a.       Conditional gift: a gift in the language of bargain but without real bargaining.
–           Kirksey: if u come down and see me (enforced by PE)
–          Tramp hypo: if u go aroung the corner to the clothing shop there, u may purchase an overcoat on my credit. No reasonable man would understand the short walk was requested as the consideration for the promise. It would be that in the event of the going, the promisor would make him a gift.
b.      Depend on motive manifested by the parties. (Q of fact). Motive not dispositive if there are some aspects of a bargain. REST 81
·         There must be a MANIFESTATION of a bargain, a MANIFESTATION of reciprocal inducement.  If you can identify the bargain, it is irrelevant what the promisor's or promisee's motives might be.
·         Comment b states:  “Even in the typical commercial bargain, the promisor may have more than one motive, and the person furnishing the consideration need not inquire into the promisor's motives.”  E.g.  Even though the promisee's promise that she will sell her BMW to the promisor for $40,000 may partly induce the promisor to promise to pay $40,000, the promisor may also want to make the promise to pay $40,000 for a BMW because his neighbors will think he's rich.  In other words, a reneging promisee can't argue successfully that there was no consideration because the promisor made the promise to impress his neighbors.  Comment b goes on to state: “Unless both parties know that the purported is mere pretense, it is immaterial that the promisor's desire for the consideration is incidental to other objectives and even that the other party knows this to be so.” The same holds true for the promisee:  She may be induced to make her promise not only for the money but also because she wants to demonstrate to her socialist comrades that she is not a shallow, materialistic bourgeois.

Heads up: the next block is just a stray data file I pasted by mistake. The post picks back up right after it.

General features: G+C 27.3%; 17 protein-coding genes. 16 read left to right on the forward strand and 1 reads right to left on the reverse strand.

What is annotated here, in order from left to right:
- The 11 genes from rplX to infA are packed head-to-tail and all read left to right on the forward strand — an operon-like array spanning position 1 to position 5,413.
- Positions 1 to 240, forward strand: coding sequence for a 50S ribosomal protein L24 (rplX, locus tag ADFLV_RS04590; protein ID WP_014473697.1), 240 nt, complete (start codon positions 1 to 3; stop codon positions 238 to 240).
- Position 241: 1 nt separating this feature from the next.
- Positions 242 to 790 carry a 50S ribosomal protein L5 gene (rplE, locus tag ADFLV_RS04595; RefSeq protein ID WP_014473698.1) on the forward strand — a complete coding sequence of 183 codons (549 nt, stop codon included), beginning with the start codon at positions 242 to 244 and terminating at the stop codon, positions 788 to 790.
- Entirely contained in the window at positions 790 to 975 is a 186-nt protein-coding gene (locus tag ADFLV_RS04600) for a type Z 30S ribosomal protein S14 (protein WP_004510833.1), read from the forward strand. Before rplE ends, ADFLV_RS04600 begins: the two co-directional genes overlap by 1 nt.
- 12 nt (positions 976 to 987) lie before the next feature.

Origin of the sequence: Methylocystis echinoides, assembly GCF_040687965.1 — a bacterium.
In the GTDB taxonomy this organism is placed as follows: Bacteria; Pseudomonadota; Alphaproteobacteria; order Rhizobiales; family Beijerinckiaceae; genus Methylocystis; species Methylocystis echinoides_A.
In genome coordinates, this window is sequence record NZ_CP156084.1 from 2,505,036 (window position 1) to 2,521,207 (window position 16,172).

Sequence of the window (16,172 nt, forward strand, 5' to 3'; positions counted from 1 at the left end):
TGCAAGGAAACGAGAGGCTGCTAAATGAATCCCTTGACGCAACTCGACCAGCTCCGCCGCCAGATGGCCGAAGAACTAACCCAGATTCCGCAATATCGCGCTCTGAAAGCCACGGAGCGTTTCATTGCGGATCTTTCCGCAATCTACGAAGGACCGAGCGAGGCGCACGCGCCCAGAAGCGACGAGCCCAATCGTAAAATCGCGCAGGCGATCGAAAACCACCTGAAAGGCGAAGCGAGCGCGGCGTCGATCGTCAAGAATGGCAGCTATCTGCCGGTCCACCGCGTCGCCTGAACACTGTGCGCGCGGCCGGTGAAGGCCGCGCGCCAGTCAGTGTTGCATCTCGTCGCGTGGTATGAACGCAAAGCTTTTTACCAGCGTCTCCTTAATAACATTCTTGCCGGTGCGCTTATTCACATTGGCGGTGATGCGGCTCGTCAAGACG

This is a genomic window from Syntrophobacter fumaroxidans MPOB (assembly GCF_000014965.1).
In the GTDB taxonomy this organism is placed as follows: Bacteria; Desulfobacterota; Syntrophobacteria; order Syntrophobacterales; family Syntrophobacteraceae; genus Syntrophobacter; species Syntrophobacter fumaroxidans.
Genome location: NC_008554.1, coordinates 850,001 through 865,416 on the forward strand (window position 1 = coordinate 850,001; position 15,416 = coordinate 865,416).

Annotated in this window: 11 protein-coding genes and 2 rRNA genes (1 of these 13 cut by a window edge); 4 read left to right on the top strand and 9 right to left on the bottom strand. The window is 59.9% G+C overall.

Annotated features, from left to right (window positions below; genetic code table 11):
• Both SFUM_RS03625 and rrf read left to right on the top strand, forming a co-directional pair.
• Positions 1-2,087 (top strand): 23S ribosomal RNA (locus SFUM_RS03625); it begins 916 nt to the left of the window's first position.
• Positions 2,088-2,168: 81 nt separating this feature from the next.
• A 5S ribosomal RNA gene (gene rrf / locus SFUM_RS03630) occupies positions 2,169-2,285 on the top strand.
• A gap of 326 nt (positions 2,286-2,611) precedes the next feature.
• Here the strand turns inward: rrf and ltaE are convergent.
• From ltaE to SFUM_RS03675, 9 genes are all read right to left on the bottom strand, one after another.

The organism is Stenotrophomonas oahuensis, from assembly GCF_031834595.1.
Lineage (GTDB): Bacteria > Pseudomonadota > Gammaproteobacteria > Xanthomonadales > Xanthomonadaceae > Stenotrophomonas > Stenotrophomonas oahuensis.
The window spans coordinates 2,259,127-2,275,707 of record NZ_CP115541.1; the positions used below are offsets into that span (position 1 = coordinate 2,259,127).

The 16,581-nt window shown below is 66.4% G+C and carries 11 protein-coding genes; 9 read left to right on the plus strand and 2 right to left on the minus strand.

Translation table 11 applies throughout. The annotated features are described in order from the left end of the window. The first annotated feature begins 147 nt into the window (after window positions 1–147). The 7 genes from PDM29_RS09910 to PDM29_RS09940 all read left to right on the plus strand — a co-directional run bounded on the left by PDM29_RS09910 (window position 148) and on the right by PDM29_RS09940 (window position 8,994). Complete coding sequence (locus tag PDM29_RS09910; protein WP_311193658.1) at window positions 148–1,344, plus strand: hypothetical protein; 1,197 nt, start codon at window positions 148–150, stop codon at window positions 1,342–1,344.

c.       Mixture of bargain and gift: the promise is bargained for
2)      Past consideration
a.                   General rule: Past service does not furnish consideration
i.                    Where service requested before promise to pay, implied K
ii.                  Not requested
–          Feinberg v. Pferiffer Co. : there is no consideration for d’ promise to pay P pension for life where the resolution was made in view of her past performance, where she was an at-will employee that she could quit at any time and her continued employment is not the condition for the efficiency of the resolution.
–          Mills v. Wyman: Father’s promise to P for his past rendering service to his son is not support by consideration.
b.                  Exception1: Pre-existing debt: running of the statute of limitation, might be enforceable without consideration REST 82&83
c.                   Exception2: Substantial benefit – minority jurisdiction REST 86
–           Webb v. McGowin: The court made out a fiction/presumption that the promisor will consent to the saving of the promisee and he would promise to pay the promisee. The material benefit to the promisor will suffice to support the subsequent promise. Compare with Mills, the promisor has actually committed to the obligation by starting paying promisee, the promisee is benefited.
–          NY enacted statuteus to make enforceable promises to pay for services previously received
3)      Rewards: if the promisee not aware of promise, performance is not bargained for